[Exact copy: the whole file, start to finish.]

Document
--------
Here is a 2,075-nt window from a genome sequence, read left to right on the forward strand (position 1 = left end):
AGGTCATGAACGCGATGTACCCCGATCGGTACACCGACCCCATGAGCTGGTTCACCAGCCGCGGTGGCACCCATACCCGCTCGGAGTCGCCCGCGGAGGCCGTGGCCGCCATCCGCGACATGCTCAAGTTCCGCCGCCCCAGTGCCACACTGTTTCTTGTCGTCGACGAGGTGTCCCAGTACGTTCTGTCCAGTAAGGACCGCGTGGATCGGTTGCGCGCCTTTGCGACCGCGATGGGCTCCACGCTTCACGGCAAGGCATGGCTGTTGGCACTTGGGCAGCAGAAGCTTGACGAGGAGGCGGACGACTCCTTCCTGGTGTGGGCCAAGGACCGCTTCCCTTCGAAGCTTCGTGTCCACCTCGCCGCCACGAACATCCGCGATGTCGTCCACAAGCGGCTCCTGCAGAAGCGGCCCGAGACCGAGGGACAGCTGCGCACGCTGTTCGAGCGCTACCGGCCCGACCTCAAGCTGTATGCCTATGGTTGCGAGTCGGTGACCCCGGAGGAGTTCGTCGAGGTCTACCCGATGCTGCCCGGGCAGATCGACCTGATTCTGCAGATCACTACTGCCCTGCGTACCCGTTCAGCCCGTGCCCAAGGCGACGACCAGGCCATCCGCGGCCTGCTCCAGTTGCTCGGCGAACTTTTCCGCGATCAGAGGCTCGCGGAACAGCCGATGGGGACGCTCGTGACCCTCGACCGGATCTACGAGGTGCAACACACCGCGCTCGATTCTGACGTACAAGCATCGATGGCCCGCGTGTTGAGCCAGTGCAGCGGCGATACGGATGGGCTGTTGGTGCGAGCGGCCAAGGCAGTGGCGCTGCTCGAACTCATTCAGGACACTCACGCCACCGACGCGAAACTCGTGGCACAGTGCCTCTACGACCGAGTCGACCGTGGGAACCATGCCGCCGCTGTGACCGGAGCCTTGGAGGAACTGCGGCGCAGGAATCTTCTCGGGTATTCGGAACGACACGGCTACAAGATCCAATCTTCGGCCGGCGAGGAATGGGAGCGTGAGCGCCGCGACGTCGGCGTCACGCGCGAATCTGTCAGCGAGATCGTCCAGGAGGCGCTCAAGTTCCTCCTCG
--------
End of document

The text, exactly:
Here is a 2,075-nt window from a genome sequence, read left to right on the forward strand (position 1 = left end):
AGGTCATGAACGCGATGTACCCCGATCGGTACACCGACCCCATGAGCTGGTTCACCAGCCGCGGTGGCACCCATACCCGCTCGGAGTCGCCCGCGGAGGCCGTGGCCGCCATCCGCGACATGCTCAAGTTCCGCCGCCCCAGTGCCACACTGTTTCTTGTCGTCGACGAGGTGTCCCAGTACGTTCTGTCCAGTAAGGACCGCGTGGATCGGTTGCGCGCCTTTGCGACCGCGATGGGCTCCACGCTTCACGGCAAGGCATGGCTGTTGGCACTTGGGCAGCAGAAGCTTGACGAGGAGGCGGACGACTCCTTCCTGGTGTGGGCCAAGGACCGCTTCCCTTCGAAGCTTCGTGTCCACCTCGCCGCCACGAACATCCGCGATGTCGTCCACAAGCGGCTCCTGCAGAAGCGGCCCGAGACCGAGGGACAGCTGCGCACGCTGTTCGAGCGCTACCGGCCCGACCTCAAGCTGTATGCCTATGGTTGCGAGTCGGTGACCCCGGAGGAGTTCGTCGAGGTCTACCCGATGCTGCCCGGGCAGATCGACCTGATTCTGCAGATCACTACTGCCCTGCGTACCCGTTCAGCCCGTGCCCAAGGCGACGACCAGGCCATCCGCGGCCTGCTCCAGTTGCTCGGCGAACTTTTCCGCGATCAGAGGCTCGCGGAACAGCCGATGGGGACGCTCGTGACCCTCGACCGGATCTACGAGGTGCAACACACCGCGCTCGATTCTGACGTACAAGCATCGATGGCCCGCGTGTTGAGCCAGTGCAGCGGCGATACGGATGGGCTGTTGGTGCGAGCGGCCAAGGCAGTGGCGCTGCTCGAACTCATTCAGGACACTCACGCCACCGACGCGAAACTCGTGGCACAGTGCCTCTACGACCGAGTCGACCGTGGGAACCATGCCGCCGCTGTGACCGGAGCCTTGGAGGAACTGCGGCGCAGGAATCTTCTCGGGTATTCGGAACGACACGGCTACAAGATCCAATCTTCGGCCGGCGAGGAATGGGAGCGTGAGCGCCGCGACGTCGGCGTCACGCGCGAATCTGTCAGCGAGATCGTCCAGGAGGCGCTCAAGTTCCTCCTCG